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Leander father and pediatric neurologist warn of concussion health after son's football tackle

Pediatric neurologist Dr. Michael Reardon warns that parents need to learn more about concussion health, especially parents of young football players.

LEANDER, Texas — A Leander father is raising awareness about concussion health after his 11-year-old son suffered from at least one playing football.

Chris Zurba has four sons. His oldest, 11-year-old Jayden, suffered a concussion in September 2016 during a tackle football game. The Leander ISD Henry Middle Schooler recounted the moment.

"So he was coming at me at full speed. We had helmet-to-helmet contact," Jayden said. "I remember waking up with like coaches over my head and stuff."

Days later, Jayden landed in Dr. Michael Reardon's office. Dr. Reardon is a pediatric neurologist who specializes in concussions.

"A concussion can cause a loss of consciousness, but it doesn't usually," said Dr. Reardon.

After a recent study that links youth tackle football to earlier symptoms of brain disease, Dr. Reardon warns that parents need to learn more about concussion health. That's why he recommends baseline testing for children before concussions, so it's easier to tell what's wrong if your child ever gets a concussion.

"So it can very accurately gauge a person's reaction time, processing speed, ability to focus, memory, short-term and more delayed memory," said Dr. Reardon.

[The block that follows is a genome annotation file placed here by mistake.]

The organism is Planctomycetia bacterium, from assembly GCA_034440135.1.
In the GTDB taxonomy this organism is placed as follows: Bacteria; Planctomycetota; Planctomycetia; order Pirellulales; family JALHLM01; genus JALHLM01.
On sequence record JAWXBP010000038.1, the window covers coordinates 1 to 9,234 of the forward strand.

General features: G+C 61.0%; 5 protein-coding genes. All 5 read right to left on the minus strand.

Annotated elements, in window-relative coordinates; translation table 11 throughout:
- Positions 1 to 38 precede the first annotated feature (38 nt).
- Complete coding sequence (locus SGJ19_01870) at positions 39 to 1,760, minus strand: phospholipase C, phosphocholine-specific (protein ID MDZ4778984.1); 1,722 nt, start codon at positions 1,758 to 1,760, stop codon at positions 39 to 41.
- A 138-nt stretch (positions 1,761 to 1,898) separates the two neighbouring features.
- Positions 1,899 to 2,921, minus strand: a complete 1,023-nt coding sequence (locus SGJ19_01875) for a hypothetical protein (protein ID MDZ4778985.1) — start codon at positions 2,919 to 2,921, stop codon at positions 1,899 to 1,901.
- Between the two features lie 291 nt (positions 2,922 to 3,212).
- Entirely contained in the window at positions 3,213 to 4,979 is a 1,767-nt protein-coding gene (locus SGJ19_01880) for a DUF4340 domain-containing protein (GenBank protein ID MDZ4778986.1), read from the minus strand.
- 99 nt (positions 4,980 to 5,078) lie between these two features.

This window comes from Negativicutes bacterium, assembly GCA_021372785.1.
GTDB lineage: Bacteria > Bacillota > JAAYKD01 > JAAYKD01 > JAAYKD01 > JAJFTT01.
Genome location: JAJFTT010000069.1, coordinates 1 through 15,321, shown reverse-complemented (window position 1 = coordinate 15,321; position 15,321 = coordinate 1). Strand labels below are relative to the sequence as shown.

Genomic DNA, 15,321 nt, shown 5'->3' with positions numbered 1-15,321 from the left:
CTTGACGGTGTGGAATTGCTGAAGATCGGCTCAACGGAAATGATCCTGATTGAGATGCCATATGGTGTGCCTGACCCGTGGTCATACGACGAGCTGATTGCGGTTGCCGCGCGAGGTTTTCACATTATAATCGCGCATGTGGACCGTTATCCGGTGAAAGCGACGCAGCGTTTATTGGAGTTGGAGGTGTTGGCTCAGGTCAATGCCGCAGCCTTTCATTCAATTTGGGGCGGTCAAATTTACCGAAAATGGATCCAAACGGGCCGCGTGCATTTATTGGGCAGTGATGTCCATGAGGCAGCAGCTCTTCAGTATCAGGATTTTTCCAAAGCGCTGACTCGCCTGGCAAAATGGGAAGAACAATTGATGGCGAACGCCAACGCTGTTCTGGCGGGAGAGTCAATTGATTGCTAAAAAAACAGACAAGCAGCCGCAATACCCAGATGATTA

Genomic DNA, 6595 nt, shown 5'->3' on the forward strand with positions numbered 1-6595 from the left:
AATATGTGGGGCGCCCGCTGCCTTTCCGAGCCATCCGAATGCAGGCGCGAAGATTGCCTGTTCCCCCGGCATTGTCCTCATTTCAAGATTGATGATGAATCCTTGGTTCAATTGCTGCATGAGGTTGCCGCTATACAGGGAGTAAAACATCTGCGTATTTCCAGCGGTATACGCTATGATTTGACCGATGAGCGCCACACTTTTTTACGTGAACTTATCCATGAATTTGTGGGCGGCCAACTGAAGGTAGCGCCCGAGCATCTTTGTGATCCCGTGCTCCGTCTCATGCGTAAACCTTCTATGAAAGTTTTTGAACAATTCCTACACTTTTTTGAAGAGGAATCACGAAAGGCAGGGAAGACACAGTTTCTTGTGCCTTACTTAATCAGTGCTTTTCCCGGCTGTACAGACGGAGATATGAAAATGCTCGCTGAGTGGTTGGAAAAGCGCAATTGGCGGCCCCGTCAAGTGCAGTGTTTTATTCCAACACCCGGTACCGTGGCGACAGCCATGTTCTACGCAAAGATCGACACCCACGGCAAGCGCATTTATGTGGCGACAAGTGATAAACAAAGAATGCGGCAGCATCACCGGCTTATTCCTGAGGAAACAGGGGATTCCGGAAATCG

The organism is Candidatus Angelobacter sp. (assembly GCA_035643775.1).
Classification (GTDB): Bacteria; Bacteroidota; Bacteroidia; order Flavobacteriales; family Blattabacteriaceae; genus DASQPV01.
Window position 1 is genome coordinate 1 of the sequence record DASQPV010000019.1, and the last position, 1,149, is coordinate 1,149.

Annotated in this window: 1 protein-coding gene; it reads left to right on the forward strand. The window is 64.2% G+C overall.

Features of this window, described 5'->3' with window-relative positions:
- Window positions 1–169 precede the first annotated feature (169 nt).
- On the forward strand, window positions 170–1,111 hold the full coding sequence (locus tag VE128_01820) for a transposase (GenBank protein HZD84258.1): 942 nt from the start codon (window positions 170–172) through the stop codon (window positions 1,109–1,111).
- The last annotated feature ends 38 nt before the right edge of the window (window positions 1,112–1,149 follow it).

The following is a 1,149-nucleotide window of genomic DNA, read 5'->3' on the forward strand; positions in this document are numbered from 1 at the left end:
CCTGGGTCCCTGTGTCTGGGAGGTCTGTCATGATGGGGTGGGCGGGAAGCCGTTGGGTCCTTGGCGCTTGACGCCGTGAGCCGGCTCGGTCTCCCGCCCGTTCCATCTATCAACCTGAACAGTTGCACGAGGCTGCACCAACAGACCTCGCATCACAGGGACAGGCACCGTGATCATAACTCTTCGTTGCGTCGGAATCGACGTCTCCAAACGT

Warning signs of a concussion can be as obvious as unconsciousness. They also include headaches, migraines and nausea. What you may not know though is that symptoms can be subtle.

"There may be just a slowing down, a kind of fogginess. Somebody may look like they're in a daze, having trouble with their equilibrium, their balance and a lot of times it's just a slowness in responding," said Dr. Reardon.

Zurba also worries that parents don't understand the full impact of concussions, because it's not just about the big hits from tackle football.

"It's the little hits. It's the understanding that it's not the severity of getting knocked out, that's not what the concussion is. It's the understanding that its the shifting of the brain," Zurba said.

Nearly two years later, Jayden continues recovering after his concussion. He also continues to play tackle football.

It's something his father, a former Purdue college football player and youth football coach, admits to struggling with. Especially since Zurba suffered from concussions himself and now better understands the health ramifications.

That's why Zurba is also trying to change the way youth tackle football is played. He wants different leagues to take out the tackle during kickoffs. That way, it will reduce the impact of helmet-against-helmet hits.

Zurba has already taken Jayden out during kickoffs during his games and has him wearing protective gear.

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